International Business
Until the 1980s, Cokes strategy was one of considerable localization. Local operations were
granted a high degree of independence to manage their own operations as they saw fit. This all
changed in the 1980s and 1990s under the leadership of Roberto Goizueta, a talented Cuba
immigrant who became the CEO of Coke in 1981. Goizueta placed renewed emphasis on Cokes
flagship brands, which were extended with the introduction of Diet Coke, Cherry Coke, and the
like. His prime belief was that the main difference between the United States and international
markets was the lower level of penetration in the latter, where consumption per capita of colas
was only 10 to 15 percent of U.S. consumption.
Goizueta pushed Coke to become a global company, centralizing a great deal of management
and marketing activities at the corporate headquarters in Atlanta, focusing on core brands, and
taking equity stakes in foreign bottlers so the company could exert more strategic control over
them. This one-size-fits-all strategy was built around standardization and the realization of
economies of scale by, for example, using the same advertising message worldwide.

Goizuetas global strategy was adopted by his successor, Douglas Ivester, but by the late 1990s
the drive towards a one-size-fits-all strategy was running out of steam, as smaller, more nimble
local competitors marketing local beverages began to halt the Coke growth engine. With Coke
failing to hit its financial targets for the first time in a generation, Ivester resigned in 2000 and
was replaced by Douglas Daft. Daft instituted a 180-degree shift in strategy. Dafts belief was
that Coke needed to put more power back in the hands of local country managers.
He thought that strategy, product development, and marketing should be tailored to local needs.
He laid off 6,000 employees, many of them in Atlanta, and granted country managers much
greater autonomy. Moreover, in a striking move for a marketing company, he announced that the
company would stop making global advertisements, and he placed advertising budgets and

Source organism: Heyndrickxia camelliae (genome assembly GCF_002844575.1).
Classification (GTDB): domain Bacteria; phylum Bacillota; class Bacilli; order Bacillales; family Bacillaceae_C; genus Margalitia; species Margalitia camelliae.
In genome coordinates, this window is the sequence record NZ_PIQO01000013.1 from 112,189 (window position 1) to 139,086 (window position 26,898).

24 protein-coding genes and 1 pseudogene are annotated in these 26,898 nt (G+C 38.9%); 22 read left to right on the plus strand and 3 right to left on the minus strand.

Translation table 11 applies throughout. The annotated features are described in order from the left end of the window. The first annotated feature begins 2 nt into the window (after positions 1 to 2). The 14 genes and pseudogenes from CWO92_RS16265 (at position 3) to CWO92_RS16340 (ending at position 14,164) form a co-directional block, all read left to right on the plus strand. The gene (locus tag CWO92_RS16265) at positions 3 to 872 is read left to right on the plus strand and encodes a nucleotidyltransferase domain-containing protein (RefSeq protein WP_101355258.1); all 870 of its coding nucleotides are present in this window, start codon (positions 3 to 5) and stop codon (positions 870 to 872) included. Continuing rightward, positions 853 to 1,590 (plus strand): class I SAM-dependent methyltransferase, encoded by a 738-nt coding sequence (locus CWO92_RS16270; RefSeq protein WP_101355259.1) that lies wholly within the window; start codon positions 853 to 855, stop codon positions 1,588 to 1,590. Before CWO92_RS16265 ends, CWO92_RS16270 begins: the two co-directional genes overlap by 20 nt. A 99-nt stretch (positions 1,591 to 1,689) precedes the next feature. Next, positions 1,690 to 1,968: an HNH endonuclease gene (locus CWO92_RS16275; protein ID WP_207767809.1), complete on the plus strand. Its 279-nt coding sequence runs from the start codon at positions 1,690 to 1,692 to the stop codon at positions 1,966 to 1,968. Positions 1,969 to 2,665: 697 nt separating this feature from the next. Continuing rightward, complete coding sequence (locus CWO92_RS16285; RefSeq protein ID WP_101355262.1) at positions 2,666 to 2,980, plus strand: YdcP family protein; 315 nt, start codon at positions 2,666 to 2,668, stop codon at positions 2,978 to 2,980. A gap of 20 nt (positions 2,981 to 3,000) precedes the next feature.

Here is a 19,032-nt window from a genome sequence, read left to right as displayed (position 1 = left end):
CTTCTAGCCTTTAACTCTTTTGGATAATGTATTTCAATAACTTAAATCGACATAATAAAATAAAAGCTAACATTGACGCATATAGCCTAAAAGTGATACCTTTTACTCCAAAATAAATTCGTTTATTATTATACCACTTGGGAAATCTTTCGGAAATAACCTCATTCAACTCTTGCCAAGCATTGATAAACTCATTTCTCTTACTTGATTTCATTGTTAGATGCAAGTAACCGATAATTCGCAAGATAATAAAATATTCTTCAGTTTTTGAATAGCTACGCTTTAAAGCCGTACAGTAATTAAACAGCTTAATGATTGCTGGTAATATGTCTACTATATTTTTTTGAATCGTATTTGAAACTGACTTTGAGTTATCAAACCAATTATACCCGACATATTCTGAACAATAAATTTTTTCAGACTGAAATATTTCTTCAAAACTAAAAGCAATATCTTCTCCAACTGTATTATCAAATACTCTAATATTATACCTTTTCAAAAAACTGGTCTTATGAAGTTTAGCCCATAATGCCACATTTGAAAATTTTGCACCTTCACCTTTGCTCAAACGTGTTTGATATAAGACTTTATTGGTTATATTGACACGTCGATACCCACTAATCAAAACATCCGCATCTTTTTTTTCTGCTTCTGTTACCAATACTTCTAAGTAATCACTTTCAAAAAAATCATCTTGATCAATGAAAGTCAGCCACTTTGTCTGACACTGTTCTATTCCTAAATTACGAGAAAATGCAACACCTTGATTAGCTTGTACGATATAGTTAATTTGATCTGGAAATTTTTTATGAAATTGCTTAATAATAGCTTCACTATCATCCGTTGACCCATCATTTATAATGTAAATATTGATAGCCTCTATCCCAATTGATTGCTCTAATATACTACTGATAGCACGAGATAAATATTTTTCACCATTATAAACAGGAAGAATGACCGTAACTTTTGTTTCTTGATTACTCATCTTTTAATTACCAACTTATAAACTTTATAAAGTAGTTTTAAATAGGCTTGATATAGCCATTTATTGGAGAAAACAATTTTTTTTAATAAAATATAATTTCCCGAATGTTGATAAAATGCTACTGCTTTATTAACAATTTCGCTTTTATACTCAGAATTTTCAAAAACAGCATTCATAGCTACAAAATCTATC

control over creative content back in the hands of country managers. Ivesters move was in part
influenced by the experience of Coke in Japan, the companys second most profitable market,
where the best-selling Coca-Cola product is not a carbonated beverage, but a canned cold coffee
drink, Georgia Coffee, that is sold in vending machines. The Japanese experience seemed to
signal that products should be customized to local tastes and preferences, and that Coke would
do well to decentralize more decision-making authority to local managers.
International Business
However, the shift toward localization didnt produce the growth that had been expected, and by
2002 the pendulum was swinging back toward more central coordination, with Atlanta
exercising oversight over marketing and product development in different nations. But this time
it was not the one-size-fits-all ethos of the Goizueta era. Under the leadership of Neville Isdell,
who became CEO in March 2004, Coke now reviews and guides local marketing and product
development, but has adopted the belief that strategy, including pricing, product offerings, and
marketing message, should be varied from market to market to match local conditions. Isdells
position, in other words, represents a midpoint between the strategy of Goizueta, and that of
Daft. Moreover, Isdell has stressed the importance of leveraging good
ideas across nations. A case in point is Georgia Coffee. Having seen the success of this beverage
in Japan, in October 2007 Coke entered into a strategic alliance with Illycaffe, one of Italys
premier coffee makers, to build a global franchise for canned or bottled cold coffee beverages.
Similarly, in 2003 the Coke subsidiary in China developed a low-cost noncarbonated orange
drink that has rapidly become one of the best-selling drinks in that nation. Seeing the potential of
the drink, Coke is now rolling it out in other Asian countries. It has been a huge hit in Thailand,
where it was launched in 2005, and seems to be gaining traction in India, where it was launched
in 2007.

Case Discussion Questions


1. Why do you think that Roberto Goizueta switched from a strategy that emphasized
localization towards one that emphasized global standardization? What were the benefits of such
a strategy?
2. What were the limitations of Goizuetas strategy that persuaded his successor, Daft, to shift
away from it? What was Daft trying to achieve? Dafts strategy also did not produce the desired
results. Why do you think this was the case?
3. How would you characterize the strategy Coke is now pursuing? What is the enterprise trying
to do? How is this different from the strategies of both Goizueta and Daft? What are the
benefits? What are the potential costs and risk?
4. What does the evolution of Cokes strategy tell you about the convergence of consumer tastes
and preference in todays global economy?